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Reporting from the St. George area focused on local government, public lands and the environment, indigenous issues and faith and spirituality.

Northern Utah Legislator Introduces Bill To Change Name Of Dixie State University

A photo of a sign which reads 'Dixie State University.'
Lexi Peery
Dixie State University could be getting a new name. The university’s board of trustees and the state board of higher education have recommended dropping Dixie.

A bill to change the name of Dixie State University has been introduced in the Utah legislature, and it is being sponsored by a representative from the northern part of the state.

Rep. Brad Last, R-Hurricane, represents part of southwest Utah and he works for Dixie State University. Advocates for a name change thought he was a likely candidate to sponsor the bill to drop “Dixie.”

But Last said in figuring out who would run the bill, it made sense for the chair of the legislative committee that oversees higher education to do it. That’s why Rep. Miles Kelly, R-Ogden, is sponsoring it.

“This is not a local issue,” Last said. “Dixie State University is a state university and 30% of the students come from Washington County, and 70% come from somewhere else. So it really is a state asset.”

At least two southern Utah legislators have publicly come out against the name change. Tim Anderson is an attorney in St. George and part of the local pro-Dixie group. He said they’re relying on other local lawmakers to defend the name.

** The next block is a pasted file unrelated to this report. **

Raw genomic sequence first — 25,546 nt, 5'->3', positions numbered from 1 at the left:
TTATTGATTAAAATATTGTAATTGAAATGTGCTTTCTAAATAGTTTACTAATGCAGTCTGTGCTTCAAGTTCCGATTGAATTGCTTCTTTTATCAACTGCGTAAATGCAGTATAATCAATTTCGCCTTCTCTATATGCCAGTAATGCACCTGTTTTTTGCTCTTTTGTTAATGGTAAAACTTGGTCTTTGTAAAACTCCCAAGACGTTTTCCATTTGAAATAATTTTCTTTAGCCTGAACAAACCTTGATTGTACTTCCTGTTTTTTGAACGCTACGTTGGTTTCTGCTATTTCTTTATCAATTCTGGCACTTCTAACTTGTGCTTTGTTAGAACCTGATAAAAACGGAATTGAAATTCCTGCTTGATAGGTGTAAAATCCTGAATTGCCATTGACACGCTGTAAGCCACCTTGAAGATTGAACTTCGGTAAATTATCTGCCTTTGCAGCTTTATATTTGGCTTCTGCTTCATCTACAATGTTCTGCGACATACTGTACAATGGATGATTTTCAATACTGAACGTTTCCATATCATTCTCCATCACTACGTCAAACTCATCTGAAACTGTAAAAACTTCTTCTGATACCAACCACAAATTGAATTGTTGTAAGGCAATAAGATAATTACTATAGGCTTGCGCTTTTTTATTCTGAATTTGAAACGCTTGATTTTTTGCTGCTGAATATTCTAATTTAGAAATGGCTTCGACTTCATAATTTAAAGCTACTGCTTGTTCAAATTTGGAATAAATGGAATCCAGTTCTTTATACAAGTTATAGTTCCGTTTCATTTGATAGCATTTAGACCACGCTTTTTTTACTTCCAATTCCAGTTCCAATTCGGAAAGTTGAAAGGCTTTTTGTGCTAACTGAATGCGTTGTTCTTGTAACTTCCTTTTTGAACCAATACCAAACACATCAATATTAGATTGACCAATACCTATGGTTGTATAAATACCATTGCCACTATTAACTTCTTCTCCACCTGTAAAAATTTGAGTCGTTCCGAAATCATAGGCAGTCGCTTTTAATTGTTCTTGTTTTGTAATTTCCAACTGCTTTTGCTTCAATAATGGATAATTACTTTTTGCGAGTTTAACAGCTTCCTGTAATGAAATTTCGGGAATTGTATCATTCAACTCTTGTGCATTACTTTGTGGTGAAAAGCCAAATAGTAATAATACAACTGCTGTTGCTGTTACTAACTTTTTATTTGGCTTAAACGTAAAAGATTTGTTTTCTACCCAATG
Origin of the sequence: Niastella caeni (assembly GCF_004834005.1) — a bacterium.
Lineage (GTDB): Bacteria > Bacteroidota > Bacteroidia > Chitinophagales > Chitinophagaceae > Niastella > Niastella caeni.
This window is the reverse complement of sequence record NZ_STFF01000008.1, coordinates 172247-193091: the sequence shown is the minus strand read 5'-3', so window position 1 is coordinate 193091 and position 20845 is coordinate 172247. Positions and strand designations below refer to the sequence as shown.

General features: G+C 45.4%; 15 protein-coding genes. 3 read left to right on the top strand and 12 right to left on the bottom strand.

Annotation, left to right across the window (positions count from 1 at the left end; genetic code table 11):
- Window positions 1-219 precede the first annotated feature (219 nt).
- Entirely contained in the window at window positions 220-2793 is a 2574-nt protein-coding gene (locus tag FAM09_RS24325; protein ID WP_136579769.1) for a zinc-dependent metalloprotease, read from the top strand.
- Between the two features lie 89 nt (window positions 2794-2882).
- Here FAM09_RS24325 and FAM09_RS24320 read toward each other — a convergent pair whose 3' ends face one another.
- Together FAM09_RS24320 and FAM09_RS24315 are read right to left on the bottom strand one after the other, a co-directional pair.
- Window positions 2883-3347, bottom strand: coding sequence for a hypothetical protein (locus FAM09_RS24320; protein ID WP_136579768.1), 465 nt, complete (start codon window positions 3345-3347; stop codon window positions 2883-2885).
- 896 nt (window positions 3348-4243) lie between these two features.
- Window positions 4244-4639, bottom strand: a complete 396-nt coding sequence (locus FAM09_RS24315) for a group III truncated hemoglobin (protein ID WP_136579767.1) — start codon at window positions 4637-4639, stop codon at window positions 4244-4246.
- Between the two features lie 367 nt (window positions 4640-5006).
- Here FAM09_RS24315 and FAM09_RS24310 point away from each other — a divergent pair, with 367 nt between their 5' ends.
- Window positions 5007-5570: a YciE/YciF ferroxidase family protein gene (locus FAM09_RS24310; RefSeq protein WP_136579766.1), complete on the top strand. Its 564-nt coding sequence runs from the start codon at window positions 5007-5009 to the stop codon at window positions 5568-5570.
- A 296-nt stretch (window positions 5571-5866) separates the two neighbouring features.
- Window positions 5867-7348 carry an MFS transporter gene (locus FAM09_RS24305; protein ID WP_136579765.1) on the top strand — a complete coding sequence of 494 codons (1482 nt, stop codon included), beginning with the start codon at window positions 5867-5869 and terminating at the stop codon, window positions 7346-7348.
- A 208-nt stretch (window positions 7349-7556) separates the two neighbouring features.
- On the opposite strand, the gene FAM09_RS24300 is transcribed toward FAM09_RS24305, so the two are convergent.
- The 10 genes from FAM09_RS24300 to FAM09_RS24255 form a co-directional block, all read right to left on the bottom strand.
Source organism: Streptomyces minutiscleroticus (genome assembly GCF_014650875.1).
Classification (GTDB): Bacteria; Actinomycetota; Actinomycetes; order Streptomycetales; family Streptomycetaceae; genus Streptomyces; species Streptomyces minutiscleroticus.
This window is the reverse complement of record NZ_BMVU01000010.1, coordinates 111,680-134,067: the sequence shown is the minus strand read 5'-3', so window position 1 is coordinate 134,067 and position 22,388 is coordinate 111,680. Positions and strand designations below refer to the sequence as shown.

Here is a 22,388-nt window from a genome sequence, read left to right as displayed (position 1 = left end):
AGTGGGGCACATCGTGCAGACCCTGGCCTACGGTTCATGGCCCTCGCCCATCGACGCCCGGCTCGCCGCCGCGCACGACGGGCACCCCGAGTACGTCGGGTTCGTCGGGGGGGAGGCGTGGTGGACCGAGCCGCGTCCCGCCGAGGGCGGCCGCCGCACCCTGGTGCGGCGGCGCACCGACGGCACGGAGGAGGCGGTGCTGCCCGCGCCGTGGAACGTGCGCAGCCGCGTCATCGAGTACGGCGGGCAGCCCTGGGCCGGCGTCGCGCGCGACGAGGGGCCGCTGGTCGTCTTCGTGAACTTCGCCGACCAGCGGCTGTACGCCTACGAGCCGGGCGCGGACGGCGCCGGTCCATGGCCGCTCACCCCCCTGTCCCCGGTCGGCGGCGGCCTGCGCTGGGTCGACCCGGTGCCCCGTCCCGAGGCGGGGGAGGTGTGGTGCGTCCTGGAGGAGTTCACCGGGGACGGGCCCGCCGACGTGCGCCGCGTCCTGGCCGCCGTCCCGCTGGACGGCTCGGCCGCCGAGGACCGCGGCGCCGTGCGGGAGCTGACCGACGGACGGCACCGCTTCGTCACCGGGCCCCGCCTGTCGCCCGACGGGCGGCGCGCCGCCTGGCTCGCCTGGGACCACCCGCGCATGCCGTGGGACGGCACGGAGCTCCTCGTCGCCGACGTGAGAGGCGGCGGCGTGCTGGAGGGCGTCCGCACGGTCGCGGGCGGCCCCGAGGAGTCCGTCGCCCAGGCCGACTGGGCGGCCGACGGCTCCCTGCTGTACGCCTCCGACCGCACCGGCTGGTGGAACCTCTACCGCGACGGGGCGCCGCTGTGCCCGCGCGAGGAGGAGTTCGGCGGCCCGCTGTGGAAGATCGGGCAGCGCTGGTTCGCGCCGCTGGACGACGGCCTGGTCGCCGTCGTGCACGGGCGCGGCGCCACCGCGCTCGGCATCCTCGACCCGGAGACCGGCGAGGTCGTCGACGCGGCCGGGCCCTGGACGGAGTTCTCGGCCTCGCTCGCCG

“I can see where a legislator up north may want to sponsor the bill,” Anderson said. “But I think a lot of how the bill goes will depend upon how strong the local legislators stand against it.”

Anderson said he and others in the area are fighting against a name change because of the historical significance the nickname has in the region. He said local opinion shouldn’t be cut out of the conversation around the university’s name.

“Just because the university wants to do it doesn't mean it's going to happen and we expect the members of the legislature to listen carefully to what we have to say,” he said.

Last said this is an emotional issue for leaders and the community, and he hopes to come to an agreement. He said the bill may include ways to incorporate the name and its history on campus. The bill also won’t decide the new name, and Last said he hopes replacing it will be a collaborative effort in the community.

“But I think you have to get past the ‘Dixie’ name and the ‘Dixie’ term in the name of the university before you can start having those conversations,” Last said. “That's why we need the support of the legislature to help do that.”

Last said the bill will be heard in committee this week. There’s been no confirmation on who will sponsor it in the Senate.

Lexi is KUER's Southwest Bureau reporter
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